The U.S. Drug Enforcement Administration (DEA) recently seized $814.22 worth of assets from a Charleston, South Carolina man. In and of itself, this is a common occurrence. Every day, the DEA seizes dollars, gold, treasury bonds, etc. for a myriad of reasons. What set this seizure apart, however, is that the assets seized by the DEA were Bitcoins, marking the first time the DEA (or any federal agency) has ever seized the digital currency from an individual.
According to the DEA’s official announcement of the seizure, the agency confiscated 11.02 BTC (that’s Bitcoin for those not well-versed in internetese) from Eric Hughes in April. The forfeiture was based on alleged violations of the federal Controlled Substances Act. The DEA has been quiet about what the precise violations were, but news reports indicate that the DEA believes Hughes is the person behind the fictitious online persona “Casey Jones,” a shady character who peddled illegal narcotics on the notorious underground website “Silk Road.” Hughes, who has no previous criminal convictions on his record, says he is not Casey Jones but thinks he might know who is given that he had several friends living in his apartment at the time of the DEA bust. Hughes claims he will cooperate with the DEA in an attempt to clear his name.
Though the drug charges are what allowed for the seizure, the interesting part of the story is that for the first time ever the DEA not only acknowledged the value of Bitcoins, but also found a way to get their hands on them. So what is a Bitcoin? They are a type of online currency that can be exchanged for dollars and vice versa. Like gold, there are a finite number of Bitcoins, which experts estimate to be around 21 million. Also like gold, Bitcoins are mined, though instead of digging in the ground, Bitcoins are uncovered on the Internet by individuals wielding complex algorithms as virtual pickaxes. The value of Bitcoins fluctuates, also like gold, sometimes swinging wildly over the course of a single day.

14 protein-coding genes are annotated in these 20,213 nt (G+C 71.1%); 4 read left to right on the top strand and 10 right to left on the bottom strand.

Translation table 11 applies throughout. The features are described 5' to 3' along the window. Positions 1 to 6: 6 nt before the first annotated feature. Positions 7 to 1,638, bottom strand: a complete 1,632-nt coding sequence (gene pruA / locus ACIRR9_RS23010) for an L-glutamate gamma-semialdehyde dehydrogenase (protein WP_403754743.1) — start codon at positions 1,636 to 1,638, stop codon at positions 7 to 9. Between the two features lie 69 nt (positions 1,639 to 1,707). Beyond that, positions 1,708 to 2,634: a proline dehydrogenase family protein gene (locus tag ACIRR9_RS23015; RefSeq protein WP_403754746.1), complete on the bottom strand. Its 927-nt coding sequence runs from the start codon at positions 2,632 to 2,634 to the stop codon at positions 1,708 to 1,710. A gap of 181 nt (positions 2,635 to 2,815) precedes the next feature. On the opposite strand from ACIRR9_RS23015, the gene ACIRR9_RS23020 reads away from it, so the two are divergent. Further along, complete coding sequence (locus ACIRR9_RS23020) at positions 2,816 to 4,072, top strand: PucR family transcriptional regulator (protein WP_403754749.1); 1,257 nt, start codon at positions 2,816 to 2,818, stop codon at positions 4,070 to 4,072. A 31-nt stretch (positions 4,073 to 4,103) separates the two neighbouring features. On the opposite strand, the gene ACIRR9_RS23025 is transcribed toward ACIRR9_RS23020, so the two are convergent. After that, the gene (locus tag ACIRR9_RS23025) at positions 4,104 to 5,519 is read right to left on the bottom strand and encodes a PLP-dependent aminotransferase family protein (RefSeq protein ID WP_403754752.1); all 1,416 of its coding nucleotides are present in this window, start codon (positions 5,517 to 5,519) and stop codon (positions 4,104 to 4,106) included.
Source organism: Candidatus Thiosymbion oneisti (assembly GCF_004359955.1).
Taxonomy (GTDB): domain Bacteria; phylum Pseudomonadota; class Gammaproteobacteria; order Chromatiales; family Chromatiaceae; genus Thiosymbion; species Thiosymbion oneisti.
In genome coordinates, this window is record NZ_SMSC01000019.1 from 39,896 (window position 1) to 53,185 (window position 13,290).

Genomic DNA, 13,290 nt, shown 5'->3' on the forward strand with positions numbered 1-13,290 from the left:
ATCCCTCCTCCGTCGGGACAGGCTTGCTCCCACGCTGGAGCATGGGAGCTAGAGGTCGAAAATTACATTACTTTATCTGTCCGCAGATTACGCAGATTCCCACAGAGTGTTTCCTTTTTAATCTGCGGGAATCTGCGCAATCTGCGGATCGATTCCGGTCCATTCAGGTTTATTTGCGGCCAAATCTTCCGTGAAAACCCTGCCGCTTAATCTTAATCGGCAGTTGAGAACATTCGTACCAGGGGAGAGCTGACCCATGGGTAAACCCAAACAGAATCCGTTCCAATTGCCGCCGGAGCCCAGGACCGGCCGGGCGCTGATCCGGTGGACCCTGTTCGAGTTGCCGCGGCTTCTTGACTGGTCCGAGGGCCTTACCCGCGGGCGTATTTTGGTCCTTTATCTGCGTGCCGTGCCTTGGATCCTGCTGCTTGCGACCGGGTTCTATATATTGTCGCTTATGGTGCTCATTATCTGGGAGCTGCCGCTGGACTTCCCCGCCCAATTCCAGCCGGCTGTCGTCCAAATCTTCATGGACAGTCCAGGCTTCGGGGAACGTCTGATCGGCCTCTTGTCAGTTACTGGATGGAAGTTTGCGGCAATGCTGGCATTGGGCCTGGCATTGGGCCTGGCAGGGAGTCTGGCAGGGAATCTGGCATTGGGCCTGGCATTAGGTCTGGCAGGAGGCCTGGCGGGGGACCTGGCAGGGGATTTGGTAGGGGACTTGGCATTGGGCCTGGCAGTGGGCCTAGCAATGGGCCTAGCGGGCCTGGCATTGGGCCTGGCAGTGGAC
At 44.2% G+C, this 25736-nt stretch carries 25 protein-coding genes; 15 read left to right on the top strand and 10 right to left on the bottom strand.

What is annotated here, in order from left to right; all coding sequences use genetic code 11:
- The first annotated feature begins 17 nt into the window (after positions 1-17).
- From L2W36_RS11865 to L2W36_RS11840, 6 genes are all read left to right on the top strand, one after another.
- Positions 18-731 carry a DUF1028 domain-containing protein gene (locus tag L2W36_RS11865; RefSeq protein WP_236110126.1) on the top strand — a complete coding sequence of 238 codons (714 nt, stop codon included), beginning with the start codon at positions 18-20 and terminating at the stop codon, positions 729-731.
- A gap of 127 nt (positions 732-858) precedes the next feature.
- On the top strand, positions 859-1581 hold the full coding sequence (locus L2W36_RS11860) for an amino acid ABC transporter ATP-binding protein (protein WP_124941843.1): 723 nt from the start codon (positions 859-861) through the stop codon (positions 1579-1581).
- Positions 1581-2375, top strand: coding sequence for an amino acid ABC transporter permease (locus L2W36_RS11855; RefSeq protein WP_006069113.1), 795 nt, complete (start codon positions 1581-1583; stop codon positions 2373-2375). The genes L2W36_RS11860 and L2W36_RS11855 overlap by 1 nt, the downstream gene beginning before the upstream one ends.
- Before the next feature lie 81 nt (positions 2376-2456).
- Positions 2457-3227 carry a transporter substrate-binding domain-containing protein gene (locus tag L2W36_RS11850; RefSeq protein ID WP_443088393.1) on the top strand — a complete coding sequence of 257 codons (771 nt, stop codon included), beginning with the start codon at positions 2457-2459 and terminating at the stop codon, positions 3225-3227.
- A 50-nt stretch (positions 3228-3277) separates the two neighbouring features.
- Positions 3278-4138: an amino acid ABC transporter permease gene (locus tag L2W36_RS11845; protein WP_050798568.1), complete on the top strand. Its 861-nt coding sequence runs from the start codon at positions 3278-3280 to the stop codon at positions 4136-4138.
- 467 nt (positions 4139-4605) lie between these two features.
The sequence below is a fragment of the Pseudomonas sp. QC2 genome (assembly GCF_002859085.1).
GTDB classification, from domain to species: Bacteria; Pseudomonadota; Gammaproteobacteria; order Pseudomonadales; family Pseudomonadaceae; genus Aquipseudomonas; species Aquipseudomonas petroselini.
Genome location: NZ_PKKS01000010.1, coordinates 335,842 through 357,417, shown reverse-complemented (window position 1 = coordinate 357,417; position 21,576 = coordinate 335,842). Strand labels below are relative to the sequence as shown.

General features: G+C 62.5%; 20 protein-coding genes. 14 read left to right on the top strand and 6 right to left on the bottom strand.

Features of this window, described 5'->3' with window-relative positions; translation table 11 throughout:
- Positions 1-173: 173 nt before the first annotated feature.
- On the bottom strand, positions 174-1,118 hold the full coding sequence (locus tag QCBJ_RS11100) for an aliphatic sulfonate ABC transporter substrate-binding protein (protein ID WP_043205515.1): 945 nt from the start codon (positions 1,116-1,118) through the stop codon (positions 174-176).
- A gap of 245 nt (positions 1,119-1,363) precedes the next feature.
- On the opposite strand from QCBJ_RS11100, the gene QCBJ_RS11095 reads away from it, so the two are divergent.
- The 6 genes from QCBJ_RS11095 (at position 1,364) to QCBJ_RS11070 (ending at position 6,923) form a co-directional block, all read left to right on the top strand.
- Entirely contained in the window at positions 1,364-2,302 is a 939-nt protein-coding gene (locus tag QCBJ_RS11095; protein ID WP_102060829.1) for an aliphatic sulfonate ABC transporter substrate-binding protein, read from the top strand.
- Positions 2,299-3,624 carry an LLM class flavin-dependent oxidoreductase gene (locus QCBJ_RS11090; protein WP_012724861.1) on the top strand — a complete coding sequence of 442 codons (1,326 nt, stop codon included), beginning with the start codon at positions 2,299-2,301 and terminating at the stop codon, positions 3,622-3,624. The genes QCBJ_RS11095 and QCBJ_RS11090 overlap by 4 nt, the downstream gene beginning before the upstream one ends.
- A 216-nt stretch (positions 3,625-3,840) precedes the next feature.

Given the level of effort and complexity involved, you may ask why anyone would choose to use Bitcoins. Simple: to avoid creating an easily-traced trail left by credit cards. Bitcoins help online customers maintain their anonymity. Online accounts can be created to hold a person’s Bitcoins while also obscuring that person’s real-world identity.
Though the DEA admits to seizing the Bitcoins, the agency has yet to spill the beans about how it managed to get its hands on them. According to experts, the police would have either had to use the exact computer that was used to make the Bitcoin transaction and then redirect the funds elsewhere or they used a sting operation to trick someone into routing Bitcoins into the DEA’s account.
While the anonymity of Bitcoins is prized in some circles, it is despised by law enforcement agencies that are only now identifying ways to interfere in Bitcoin exchanges. In May of this year, the creators of a digital currency similar to Bitcoin, known as Liberty Reserve, were indicted and accused of helping to launder nearly $6 billion. Earlier this month a federal judge in Texas declared that “Bitcoin is a currency or form of money”; an important declaration that allowed the SEC to continue an enforcement action against the operator of a Bitcoin-based hedge fund.
The recent legal actions concerning Bitcoin indicate a possible new wave of law enforcement actions online. As authorities are constantly looking for new ways to exert control over the dark reaches of the Internet, it seems likely Bitcoin will continue to receive scrutiny as many blame the currency for facilitating illegal activities. Those considering engaging in questionable activities online should keep a tight grip on their (digital) wallets.